Well, Super Bowl Sunday is here, there will be cheers and jeers and maybe even a few debates about plays called and referees who didn’t make calls. I can’t help but think of those days long ago as I watched the Philadelphia Eagles take the field. They were larger-than-life heroes a kid from a little town called Philadelphia couldn’t help but root for.
With players like the quarterback Ron Jaworski (aka “Jaws” or “the Polish Rifle”), punished by the other team’s defense. Taken down again and again, only to pick himself up off the ground to throw the ball. Placing it into the waiting hands of Harold Carmichael, who towered above the other players.
Herman Edwards stopping the other team’s offense from scoring, by tackling anyone who dared touch the ball in his presence. And on occasion catching an interception and running it in the other direction for a touchdown. Bringing Eagles fans in the stadium and at home to their feet.
And the little giant on the field – none other than running back Wilbert Montgomery. He would pummel the defense over and over until he finally broke through to score a touchdown and then humbly hand the ball off to the referee, as the crowd went wild.
And the coach, Dick Vermeil, a man who would bleed with his warriors of the field and shed a tear with them as well. He cried not because he was weak but because he was strong. Never has a coach shared a stronger bond with his team than the one Dick Vermeil shared while coaching the Philadelphia Eagles. They won together and lost together, but always together.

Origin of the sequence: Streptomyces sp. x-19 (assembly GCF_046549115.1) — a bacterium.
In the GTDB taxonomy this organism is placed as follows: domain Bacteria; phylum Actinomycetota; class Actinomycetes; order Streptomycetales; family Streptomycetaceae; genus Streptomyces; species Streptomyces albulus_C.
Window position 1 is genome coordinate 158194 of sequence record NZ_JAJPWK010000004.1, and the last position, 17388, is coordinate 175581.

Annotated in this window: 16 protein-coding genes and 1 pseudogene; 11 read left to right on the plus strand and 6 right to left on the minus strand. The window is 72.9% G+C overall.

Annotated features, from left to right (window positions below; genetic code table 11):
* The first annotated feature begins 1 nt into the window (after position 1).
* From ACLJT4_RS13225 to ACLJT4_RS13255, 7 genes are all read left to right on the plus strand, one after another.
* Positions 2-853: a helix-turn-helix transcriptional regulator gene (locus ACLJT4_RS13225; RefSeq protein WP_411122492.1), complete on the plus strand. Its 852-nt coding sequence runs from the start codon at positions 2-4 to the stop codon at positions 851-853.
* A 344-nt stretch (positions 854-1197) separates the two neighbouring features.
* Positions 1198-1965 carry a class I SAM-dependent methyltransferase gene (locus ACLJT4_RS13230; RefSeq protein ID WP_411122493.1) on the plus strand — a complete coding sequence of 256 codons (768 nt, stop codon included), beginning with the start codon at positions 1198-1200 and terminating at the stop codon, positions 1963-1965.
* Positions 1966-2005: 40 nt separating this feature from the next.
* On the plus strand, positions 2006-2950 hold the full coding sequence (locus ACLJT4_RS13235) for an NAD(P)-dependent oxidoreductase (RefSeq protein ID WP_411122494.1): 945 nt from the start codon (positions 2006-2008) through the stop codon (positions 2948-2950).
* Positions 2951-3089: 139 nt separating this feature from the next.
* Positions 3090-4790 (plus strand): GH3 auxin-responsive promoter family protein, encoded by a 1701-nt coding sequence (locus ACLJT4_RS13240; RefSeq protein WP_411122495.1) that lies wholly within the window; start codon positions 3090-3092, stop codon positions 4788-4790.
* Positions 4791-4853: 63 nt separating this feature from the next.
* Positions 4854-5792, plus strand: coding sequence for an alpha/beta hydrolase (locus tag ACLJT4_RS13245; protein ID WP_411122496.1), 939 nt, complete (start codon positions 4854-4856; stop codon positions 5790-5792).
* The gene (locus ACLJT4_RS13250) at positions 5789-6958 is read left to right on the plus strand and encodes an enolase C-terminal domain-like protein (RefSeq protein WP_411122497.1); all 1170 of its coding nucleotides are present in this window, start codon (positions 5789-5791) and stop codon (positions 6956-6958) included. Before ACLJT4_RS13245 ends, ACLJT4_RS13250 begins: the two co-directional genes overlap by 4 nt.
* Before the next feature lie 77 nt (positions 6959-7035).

So as my daughter and I watch the game we’ll be wearing our Eagles gear and rooting for our team, enjoying snacks and talking to friends and family back home during halftime. But you see it’s more than a Super Bowl: We are building memories, memories that she too can share someday.
Yeah, I’d like to see the Eagles win a Super Bowl and finally bring one home for Philly – but hey, I still cry during the “Rocky” movie. (What can I say, I’m sentimental that way. Philly will always be home.) In pubs and homes all across Philadelphia, the regular Joes and the kings of industry will lift their glasses and their voices together to sing a song any Eagles fan knows: “The Eagles’ Victory Song,” the creation of Charles Borrelli and Roger Courtland.
Fly, Eagles Fly!
On The Road To Victory! (Fight! Fight! Fight!)
Fight, Eagles fight!
Score a touchdown 1, 2, 3! (1! 2! 3!)
Hit ’em low!
Hit ’em high!
And watch our Eagles fly!
Fly, Eagles Fly!
On The Road To Victory!
Ron Smalls is a Philadelphia native who moved to Spokane with his daughter in 2015.
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